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Authors' characterizations of aspects of C. gattii not studied

Posted by stevekass on 24 Apr 2010 at 00:11 GMT

In their abstract, author summary, and introduction, the authors provide the following descriptions and characterizations of C. gattii: that it was "considered a tropical fungus [and] is now causing disease in humans and animals in the United States," that "a novel genotype, VGIIc, has emerged in Oregon major source of illness in the region," and that there is a "unique and increasingly fatal fungal outbreak in the temperate climate of the North American Pacific Northwest."

Although a full reading of the article indicates that these characterizations are not the authors' research results, the characterizations do not add to readers' understanding of the subject. At worst, they have the potential to mislead casual readers of this public journal.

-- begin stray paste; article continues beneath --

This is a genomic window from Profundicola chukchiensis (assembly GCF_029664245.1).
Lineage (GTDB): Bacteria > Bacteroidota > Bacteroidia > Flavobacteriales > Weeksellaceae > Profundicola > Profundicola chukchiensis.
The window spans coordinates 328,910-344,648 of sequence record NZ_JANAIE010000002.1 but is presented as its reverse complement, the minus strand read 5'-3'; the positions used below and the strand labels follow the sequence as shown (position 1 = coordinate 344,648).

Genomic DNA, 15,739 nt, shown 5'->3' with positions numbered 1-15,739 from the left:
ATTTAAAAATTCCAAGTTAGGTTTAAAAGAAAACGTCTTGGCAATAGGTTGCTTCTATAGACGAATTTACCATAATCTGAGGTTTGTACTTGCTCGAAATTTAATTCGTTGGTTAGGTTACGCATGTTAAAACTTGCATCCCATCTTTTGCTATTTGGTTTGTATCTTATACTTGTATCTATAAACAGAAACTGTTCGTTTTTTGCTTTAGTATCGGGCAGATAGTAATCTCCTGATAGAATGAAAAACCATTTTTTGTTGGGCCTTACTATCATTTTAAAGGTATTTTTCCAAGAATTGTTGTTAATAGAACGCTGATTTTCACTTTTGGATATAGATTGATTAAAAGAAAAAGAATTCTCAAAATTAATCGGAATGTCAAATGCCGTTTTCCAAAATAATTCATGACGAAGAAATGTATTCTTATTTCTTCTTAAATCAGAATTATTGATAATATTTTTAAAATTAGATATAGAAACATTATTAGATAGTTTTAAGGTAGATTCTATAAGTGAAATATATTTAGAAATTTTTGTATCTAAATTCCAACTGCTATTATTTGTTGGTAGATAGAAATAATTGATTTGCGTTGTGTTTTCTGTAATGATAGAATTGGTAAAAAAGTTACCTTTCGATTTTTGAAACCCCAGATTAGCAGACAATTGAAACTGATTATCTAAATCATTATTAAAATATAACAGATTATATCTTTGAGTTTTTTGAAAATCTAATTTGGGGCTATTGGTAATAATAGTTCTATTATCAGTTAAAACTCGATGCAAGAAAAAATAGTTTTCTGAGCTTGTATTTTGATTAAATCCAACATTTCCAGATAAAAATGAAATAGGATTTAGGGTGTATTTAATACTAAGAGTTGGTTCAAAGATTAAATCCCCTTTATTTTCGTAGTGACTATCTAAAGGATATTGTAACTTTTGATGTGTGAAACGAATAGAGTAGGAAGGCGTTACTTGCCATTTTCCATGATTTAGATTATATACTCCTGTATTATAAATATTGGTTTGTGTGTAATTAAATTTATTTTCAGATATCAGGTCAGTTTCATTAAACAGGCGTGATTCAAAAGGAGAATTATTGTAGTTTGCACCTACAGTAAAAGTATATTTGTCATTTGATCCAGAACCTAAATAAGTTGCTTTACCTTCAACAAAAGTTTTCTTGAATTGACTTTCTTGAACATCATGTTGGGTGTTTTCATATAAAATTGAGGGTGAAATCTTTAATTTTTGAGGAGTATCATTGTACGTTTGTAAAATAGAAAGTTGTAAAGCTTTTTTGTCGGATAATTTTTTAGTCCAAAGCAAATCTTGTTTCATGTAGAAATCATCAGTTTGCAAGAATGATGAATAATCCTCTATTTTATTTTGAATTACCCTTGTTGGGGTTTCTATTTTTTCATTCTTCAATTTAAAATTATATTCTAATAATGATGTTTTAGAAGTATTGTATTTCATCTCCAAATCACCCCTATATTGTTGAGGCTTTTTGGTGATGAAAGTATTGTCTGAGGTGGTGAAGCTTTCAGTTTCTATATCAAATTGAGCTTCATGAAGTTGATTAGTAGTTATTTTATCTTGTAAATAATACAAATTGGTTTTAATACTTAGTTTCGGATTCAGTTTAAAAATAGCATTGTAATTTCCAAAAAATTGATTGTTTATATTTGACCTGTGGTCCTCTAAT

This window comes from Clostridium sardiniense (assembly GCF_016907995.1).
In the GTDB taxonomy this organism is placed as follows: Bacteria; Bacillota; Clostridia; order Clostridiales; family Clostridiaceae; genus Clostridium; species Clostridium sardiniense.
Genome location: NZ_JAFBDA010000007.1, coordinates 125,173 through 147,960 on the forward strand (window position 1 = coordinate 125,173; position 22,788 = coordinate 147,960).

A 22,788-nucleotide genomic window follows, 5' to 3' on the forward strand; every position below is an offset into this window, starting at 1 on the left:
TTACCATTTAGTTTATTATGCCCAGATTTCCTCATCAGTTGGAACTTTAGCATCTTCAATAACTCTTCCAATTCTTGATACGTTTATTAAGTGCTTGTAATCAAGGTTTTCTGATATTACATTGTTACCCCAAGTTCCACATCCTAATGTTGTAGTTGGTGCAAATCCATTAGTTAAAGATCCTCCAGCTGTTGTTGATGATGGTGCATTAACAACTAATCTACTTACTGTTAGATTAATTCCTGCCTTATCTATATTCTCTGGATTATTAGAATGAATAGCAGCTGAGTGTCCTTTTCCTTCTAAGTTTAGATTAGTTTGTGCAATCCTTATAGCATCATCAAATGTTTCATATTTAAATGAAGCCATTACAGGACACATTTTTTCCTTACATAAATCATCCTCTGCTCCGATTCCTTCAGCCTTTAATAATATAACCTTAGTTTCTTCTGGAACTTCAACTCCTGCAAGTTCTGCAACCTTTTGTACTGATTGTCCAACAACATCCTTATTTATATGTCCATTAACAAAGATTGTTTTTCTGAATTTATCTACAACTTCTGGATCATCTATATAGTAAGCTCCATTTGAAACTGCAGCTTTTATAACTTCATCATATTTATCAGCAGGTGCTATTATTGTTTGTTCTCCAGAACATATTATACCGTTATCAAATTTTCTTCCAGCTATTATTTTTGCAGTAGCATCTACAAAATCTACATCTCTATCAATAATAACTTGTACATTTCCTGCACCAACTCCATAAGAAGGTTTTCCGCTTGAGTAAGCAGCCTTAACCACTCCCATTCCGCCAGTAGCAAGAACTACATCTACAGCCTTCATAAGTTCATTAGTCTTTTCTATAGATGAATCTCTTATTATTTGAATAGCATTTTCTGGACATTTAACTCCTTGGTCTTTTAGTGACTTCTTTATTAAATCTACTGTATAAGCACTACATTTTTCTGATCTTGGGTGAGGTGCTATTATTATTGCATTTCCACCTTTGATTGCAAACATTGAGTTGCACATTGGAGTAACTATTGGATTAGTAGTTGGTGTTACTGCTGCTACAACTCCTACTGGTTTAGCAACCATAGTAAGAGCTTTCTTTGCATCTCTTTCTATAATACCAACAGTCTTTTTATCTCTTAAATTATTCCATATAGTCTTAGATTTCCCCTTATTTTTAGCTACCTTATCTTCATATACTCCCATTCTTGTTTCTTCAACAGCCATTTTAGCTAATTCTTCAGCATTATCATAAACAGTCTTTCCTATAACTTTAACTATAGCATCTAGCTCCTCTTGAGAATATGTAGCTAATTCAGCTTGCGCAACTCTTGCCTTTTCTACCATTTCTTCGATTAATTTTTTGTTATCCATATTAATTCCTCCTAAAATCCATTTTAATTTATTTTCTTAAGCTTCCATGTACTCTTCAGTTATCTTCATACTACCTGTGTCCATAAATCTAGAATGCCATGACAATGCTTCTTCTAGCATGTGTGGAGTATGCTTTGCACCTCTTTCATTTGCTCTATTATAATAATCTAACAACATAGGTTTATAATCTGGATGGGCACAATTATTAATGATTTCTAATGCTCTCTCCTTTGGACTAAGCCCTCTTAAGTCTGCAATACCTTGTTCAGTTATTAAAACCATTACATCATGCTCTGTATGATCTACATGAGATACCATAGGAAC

C. gattii infection very rarely causes illness or death in humans. The authors did not provide or analyze human or animal mortality data from the "outbreak" they describe as "causing disease in humans and animals in the United States," as "a major source of illness in [Oregon]," and as "increasingly fatal." Nor did they provide inline references at the points where they made these characterizations.

The authors found that mice inoculated with isolates of C. gattii obtained from humans and animals infected in the U.S. reached severe morbidity sooner than mice inoculated with isolates of C. gattii obtained from humans and animals infected in Canada.

The findings of differential virulence between geographic strains is interesting and important, but for a disease that rarely causes illness or death in humans or animals, discoveries of isolate virulence do not justify the characterization of this situation as an "increasingly fatal fungal outbreak."

No competing interests declared.